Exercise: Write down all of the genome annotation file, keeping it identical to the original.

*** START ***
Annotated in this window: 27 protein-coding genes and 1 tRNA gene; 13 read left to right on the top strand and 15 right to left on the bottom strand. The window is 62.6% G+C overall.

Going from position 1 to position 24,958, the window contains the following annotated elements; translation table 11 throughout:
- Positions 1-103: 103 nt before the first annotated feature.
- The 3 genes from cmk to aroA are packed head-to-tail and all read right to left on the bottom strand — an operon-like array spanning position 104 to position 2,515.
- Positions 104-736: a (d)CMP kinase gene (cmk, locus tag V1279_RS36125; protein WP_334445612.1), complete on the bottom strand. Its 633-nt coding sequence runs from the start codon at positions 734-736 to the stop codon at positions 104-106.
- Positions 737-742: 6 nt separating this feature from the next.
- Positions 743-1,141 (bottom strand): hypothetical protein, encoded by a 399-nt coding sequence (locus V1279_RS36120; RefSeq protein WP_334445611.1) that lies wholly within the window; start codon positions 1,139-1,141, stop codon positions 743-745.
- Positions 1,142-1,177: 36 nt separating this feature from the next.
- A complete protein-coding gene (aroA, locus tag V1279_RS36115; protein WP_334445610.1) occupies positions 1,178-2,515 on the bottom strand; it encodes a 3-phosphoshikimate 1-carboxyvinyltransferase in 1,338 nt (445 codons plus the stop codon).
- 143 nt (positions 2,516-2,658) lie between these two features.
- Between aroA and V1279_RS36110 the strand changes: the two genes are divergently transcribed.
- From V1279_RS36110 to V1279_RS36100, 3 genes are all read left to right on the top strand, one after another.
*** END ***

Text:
Annotated in this window: 27 protein-coding genes and 1 tRNA gene; 13 read left to right on the top strand and 15 right to left on the bottom strand. The window is 62.6% G+C overall.

Going from position 1 to position 24,958, the window contains the following annotated elements; translation table 11 throughout:
- Positions 1-103: 103 nt before the first annotated feature.
- The 3 genes from cmk to aroA are packed head-to-tail and all read right to left on the bottom strand — an operon-like array spanning position 104 to position 2,515.
- Positions 104-736: a (d)CMP kinase gene (cmk, locus tag V1279_RS36125; protein WP_334445612.1), complete on the bottom strand. Its 633-nt coding sequence runs from the start codon at positions 734-736 to the stop codon at positions 104-106.
- Positions 737-742: 6 nt separating this feature from the next.
- Positions 743-1,141 (bottom strand): hypothetical protein, encoded by a 399-nt coding sequence (locus V1279_RS36120; RefSeq protein WP_334445611.1) that lies wholly within the window; start codon positions 1,139-1,141, stop codon positions 743-745.
- Positions 1,142-1,177: 36 nt separating this feature from the next.
- A complete protein-coding gene (aroA, locus tag V1279_RS36115; protein WP_334445610.1) occupies positions 1,178-2,515 on the bottom strand; it encodes a 3-phosphoshikimate 1-carboxyvinyltransferase in 1,338 nt (445 codons plus the stop codon).
- 143 nt (positions 2,516-2,658) lie between these two features.
- Between aroA and V1279_RS36110 the strand changes: the two genes are divergently transcribed.
- From V1279_RS36110 to V1279_RS36100, 3 genes are all read left to right on the top strand, one after another.